I’ve only been in Twin Peaks a short time but in that time I have seen decency, honour, and dignity. Murder is not a faceless event here. It is not a statistic to be tallied up at the end of the day. Laura Palmer’s death has affected each and every man, woman, and child because life has meaning here, every life. That’s a way of living I thought had vanished from the earth, but it hasn’t Albert, it’s right here in Twin Peaks.
This perception is also aided by the sheer overwhelming flood of emotion that pours from the town in the wake of the discovery of Laura’s body, tuned to a pitch even higher than you might expect at the murder of a beloved member of the community. This simply doesn’t happen here. Murder is a big-city problem that just didn’t apply to the small, family-friendly town of Twin Peaks.
To this end, the town does not even have its own courthouse, having to appropriate the Roadhouse, a community centre and one of the beating hearts of the town, for use in such serious legal matters when required. (Side note: If the Roadhouse really is one of the hearts of Twin Peaks, then what does The Return say about the state of it?) They even have to bring in a judge from outside, the fairminded, wonderful Clinton Sternwood, along with his law clerk, the hypnotising (to the men of the town) Sid—two of my favourite minor characters in the show.
The kangaroo court in the Roadhouse is very old fashioned, a kind of frontier setup for justice but beholden to the law of the state as opposed to the law of the land they are on. It is also quite amateurish, with the tables pushed back and rows of chairs hastily convened for an audience. The Judge presides from behind an ordinary desk, and even the bar appears to be open during a break in proceedings! Then again, having to preside over Leo Johnson might be enough to turn anyone to drink mid-hearing…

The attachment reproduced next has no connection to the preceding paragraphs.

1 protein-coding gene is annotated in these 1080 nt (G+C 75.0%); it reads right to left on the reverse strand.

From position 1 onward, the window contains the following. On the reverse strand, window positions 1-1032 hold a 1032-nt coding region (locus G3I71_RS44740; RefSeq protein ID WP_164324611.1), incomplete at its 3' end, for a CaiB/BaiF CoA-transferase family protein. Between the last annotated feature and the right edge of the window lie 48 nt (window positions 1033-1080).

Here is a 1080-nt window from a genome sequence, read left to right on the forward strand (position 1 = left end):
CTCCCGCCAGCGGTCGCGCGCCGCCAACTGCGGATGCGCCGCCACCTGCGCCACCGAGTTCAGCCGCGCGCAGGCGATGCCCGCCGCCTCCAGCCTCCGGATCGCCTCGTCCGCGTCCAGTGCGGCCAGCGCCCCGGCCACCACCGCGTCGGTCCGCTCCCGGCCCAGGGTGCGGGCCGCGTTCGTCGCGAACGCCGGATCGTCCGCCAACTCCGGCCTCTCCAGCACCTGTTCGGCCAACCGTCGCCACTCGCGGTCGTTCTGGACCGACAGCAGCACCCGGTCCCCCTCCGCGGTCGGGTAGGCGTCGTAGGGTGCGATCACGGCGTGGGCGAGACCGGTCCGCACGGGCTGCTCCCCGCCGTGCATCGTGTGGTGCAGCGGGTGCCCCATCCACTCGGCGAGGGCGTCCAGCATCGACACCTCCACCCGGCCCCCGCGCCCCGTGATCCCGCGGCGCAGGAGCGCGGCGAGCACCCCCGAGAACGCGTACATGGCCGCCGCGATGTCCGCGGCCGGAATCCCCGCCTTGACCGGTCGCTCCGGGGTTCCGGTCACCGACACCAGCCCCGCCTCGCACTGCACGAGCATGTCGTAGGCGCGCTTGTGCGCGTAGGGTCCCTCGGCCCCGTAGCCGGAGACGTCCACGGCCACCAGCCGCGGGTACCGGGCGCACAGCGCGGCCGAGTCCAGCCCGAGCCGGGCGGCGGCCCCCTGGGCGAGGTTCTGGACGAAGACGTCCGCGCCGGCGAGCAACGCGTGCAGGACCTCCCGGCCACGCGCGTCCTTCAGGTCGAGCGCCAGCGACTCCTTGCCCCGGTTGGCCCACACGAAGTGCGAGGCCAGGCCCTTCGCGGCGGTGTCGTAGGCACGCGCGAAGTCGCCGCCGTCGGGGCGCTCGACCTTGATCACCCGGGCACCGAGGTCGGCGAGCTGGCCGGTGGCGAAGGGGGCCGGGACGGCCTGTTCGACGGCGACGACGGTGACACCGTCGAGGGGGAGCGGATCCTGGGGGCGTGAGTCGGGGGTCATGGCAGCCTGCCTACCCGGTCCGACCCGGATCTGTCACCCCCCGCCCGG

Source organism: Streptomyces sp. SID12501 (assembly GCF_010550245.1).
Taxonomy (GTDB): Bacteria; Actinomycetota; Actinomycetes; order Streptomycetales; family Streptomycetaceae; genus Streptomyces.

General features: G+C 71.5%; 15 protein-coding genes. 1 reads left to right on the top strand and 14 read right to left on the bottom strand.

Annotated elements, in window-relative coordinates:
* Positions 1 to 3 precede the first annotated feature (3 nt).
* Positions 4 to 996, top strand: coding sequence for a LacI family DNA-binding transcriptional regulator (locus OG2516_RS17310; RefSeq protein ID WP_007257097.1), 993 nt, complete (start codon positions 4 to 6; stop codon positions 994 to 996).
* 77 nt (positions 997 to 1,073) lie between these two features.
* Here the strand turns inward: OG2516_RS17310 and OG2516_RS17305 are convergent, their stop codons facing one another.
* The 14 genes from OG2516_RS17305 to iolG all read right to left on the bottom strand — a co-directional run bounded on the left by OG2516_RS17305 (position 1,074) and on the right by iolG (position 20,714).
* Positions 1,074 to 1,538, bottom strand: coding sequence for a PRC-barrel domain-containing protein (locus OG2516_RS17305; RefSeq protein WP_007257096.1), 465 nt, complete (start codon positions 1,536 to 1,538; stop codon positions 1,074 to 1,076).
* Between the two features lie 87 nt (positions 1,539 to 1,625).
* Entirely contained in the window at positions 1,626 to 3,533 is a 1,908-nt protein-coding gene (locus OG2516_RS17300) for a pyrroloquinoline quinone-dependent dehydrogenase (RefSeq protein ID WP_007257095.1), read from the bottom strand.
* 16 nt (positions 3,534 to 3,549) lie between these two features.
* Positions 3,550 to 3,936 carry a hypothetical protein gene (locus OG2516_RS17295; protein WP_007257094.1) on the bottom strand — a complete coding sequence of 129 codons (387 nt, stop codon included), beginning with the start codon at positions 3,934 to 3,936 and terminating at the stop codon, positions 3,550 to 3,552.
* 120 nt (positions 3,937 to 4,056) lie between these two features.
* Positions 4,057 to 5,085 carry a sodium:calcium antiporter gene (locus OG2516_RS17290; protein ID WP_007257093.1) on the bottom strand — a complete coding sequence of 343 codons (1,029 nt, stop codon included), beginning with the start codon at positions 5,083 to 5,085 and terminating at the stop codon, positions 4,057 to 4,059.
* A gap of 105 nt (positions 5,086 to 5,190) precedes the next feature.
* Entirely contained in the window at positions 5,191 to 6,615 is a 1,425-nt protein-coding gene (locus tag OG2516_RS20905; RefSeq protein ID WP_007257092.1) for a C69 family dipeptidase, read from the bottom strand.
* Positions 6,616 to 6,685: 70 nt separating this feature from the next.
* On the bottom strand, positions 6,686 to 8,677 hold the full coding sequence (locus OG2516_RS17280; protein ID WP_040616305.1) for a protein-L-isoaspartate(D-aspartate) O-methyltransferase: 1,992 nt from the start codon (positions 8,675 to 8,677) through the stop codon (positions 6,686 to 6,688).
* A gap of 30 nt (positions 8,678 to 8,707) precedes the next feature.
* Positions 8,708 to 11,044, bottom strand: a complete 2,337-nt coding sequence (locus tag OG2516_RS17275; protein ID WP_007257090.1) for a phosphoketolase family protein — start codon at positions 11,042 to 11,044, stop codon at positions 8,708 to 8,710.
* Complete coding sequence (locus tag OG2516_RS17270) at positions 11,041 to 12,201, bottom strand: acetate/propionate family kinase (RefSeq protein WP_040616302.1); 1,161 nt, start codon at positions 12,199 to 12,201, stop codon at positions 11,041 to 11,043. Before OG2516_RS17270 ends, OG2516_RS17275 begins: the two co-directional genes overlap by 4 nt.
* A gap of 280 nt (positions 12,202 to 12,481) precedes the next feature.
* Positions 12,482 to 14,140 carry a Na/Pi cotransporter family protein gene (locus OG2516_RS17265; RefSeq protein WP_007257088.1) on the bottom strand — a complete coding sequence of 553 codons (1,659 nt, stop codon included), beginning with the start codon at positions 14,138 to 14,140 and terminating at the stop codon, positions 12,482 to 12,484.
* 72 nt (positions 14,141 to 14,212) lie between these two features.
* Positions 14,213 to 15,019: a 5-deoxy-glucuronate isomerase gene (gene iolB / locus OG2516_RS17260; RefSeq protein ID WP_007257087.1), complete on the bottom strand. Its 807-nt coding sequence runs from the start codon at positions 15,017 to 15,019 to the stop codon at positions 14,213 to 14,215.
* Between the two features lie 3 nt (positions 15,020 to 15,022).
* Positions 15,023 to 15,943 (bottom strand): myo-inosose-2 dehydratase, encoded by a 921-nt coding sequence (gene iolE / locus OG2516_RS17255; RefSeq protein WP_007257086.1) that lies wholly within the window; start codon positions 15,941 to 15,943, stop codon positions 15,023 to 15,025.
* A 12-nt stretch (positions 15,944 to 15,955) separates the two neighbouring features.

Essentially, the kangaroo court set up makes sense for a small town with little in the way of serious crime. Things have never before been so serious as to require the facilities of a full-time Courthouse. Yet there’s a problem with the idea that this setup promotes: the veneer of small-town respectability is false. The surface might be clean, but underneath, the town is infested with filth and crime of a serious nature. Not just in the sense that there are fights or adultery occurring; these occur in any small town, of course. But peel back the layers of Douglas firs and there’s Ben Horne, procuring girls for his brothel, One-Eyed Jacks, from the perfume counter of his own department store; there’s the drug trafficking with Canada that engulfs Leo, the Renaults, and Bobby; there’s Andrew Packard with extreme fraudulence, faking his own death; and there’s Ben Horne (again!) burning down the Packard Mill for the insurance money and to kill Catherine Martell into the bargain. And this is before we even get to Leland!